Category: Columns

Apollo Buying Tenneco $TEN – Highlights Value in Auto Suppliers

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Here’s something you don’t see everyday in efficient markets: A company being acquired for a 100% premium.

Tenneco is being acquired by Apollo private equity for 100% premium to yesterday’s close. It’s not a premium to is 30 day VWAP or the premium 90 days ago before a rumor of a sale came out. 100% overnight. Amazing.

Tenneco was trading at 3.8x 2022 EBITDA coming into today. Tenneco was pretty levered ($5BN of debt compared to $1.5BN of ’22e EBITDA is 3.4x levered for a business trading at 3.8x, so the equity was a stub). So it isn’t like this multiple is crazy.

Similar to many auto suppliers, they often look optically cheap, but in what I highlighted in my prior posts on suppliers, I actually think THEY ARE CHEAP driven by fundamentals and improvements in FCFs, etc. etc..

It gets better.

What does Tenneco do? They serve a lot of internal combustion engine (ICE) parts! Clean air products (for emissions), powertrain parts (pistons, spark plugs, seals and gaskets for engines).

Certainly interesting to see private equity sees value as well!

Earnings Check-in: I thought people liked it when companies invest for growth? $ABM

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ABM reported a fine Q3’21 – EBITDA increased 20% on a 14% increase in sales and was slightly ahead of expectations. However, the stock is down about 10% since reporting and was down >15% at one point.

Must be a terrible outlook, right?

Well, their EPS guide at midpoint was around consensus BUT only if you exclude costs related to their ELEVATE investment program. Otherwise EPS would be $2.67 at mid-point vs. $3.43.

ELEVATE expenses will be $72MM next year and between $150-$175MM over the next 4 years. About half of the ELEVATE spend will be digital transformation costs, 20% for growth and the rest for workforce and people capabilities.

But that investment seems well worth it.

In return, the company expects margins to exceed 7% (from 4% back in 2017 and 5% in 2019. High margin COVID clean-up work led margins to be 6-7% in 2020-21 which no one believes is sustainable).

So think better price optimization, better sales targeting across business lines, better software. Also more capable / productive labor management, which will be needed in a tight labor market. 

In addition, mgmt expects to acquire another $900MM in revenue (total of $2BN including the recent Able acquisition). That means 2025 revenue will exceed $9BN and EBITDA should exceed $630MM (from $375MM at end of 2020).

All in all, I’m a long-term investor and the company is investing for the long-term. I get the disappointment – maybe on some level this is an admission that the company has some real expenses to be competitive. At the same time, it’s not like expenses have to go up for revenue and EBITDA to be flat (that’s a real issue).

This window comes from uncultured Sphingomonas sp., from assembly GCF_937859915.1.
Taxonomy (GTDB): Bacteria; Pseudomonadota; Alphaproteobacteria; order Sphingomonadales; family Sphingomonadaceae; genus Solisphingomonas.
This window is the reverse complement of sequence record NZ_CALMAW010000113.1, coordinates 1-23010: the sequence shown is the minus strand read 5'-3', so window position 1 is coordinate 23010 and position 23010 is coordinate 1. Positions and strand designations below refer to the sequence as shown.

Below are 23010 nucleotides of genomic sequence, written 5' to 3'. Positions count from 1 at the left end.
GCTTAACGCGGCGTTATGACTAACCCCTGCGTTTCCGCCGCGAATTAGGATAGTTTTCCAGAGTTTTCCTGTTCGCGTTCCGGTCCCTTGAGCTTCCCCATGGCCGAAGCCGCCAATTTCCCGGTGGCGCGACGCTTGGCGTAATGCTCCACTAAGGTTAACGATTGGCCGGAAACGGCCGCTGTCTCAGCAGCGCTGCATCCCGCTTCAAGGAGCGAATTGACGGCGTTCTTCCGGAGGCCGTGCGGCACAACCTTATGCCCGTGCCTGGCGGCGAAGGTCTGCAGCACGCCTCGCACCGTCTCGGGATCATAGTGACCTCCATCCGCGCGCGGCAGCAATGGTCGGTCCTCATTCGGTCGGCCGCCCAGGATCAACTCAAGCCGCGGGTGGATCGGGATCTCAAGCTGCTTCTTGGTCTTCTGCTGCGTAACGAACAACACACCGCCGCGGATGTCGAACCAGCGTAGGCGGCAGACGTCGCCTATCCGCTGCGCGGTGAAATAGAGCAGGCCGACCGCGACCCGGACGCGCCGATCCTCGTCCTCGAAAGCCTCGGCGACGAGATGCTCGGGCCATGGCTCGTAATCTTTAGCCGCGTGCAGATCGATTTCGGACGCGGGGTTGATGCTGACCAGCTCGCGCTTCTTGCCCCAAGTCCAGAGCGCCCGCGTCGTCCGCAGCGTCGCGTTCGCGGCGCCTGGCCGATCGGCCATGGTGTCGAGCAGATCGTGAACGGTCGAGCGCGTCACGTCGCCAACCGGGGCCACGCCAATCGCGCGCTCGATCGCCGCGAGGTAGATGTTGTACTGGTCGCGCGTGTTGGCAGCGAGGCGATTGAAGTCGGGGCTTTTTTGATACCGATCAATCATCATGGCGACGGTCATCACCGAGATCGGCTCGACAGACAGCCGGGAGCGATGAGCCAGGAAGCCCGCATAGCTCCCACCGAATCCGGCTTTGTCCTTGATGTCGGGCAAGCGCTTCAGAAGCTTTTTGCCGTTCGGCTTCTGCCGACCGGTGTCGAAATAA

In my prior posts, I’ve noted how ABM is a compounder no one really talks about – they take cash flow from the main business and expand into others or grow their core. The company has solid exposure to warehousing, which will clearly be growing rapidly over the next 5 years with Amazon and Shopify.

As an aside, they discussed getting into more technical positions. Frankly, I know one business called Therma which does HVAC services, but for high-tech areas like labs and semiconductor fabs where HVAC truly is mission critical and limited providers can do it. I’d leap if they got this thing (currently owned by PE). Not really in their current wheelhouse, but not too far of a stretch either.

At the same time, ABM continues to look very cheap.


$ENTG buying $CCMP: Frankly a bit disappointed

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In my original post on Entegris stock, I mentioned “there actually is a second player as well I am reviewing, but haven’t gotten fully comfortable yet.” That player was CMC materials, or $CCMP. I have followed CCMP for many years but it was run somewhat like a “public” private equity fund. Unfortunately, those rarely work out unless you are a titan in Omaha.

CCMP had wood treatment businesses (which they are exiting), electronic chemical businesses, and then bought a business that reduces drag in oil and gas pipelines. There didn’t seem to be much overlap.

That said, I did think the semiconductor tailwinds would lift CCMP and it was optically cheaper than Entegris stock. I didn’t pull the trigger though and now CCMP is getting acquired for ~17.5x (historically traded around 10-11x) and it’s about a 35% premium. ENTG buying CCMP for $133/share in cash and 0.4506 ENTG shares, or ~$197.50/share total consideration (vs. $146/share the day before announcement). And even outside of this M&A take-out, I have been wrong to not pull the trigger on the name.

Entegris says this will complete their product offering, diversify them a bit, but offer a better package to their customers. It will help them reach their customers in more ways as architectures change, become more complex and manufacturers need to increase yield. It may also help them innovate to meet these challenges.

So why am I disappointed?

From my understanding, the etching and slurry chemicals, as well as the pads, that CCMP sells are much less complex and more competitive. The “secret sauce” isn’t that secret. DuPont is the competition here. So sure, the rising tide might lift all boats, but does Entegris actually need this?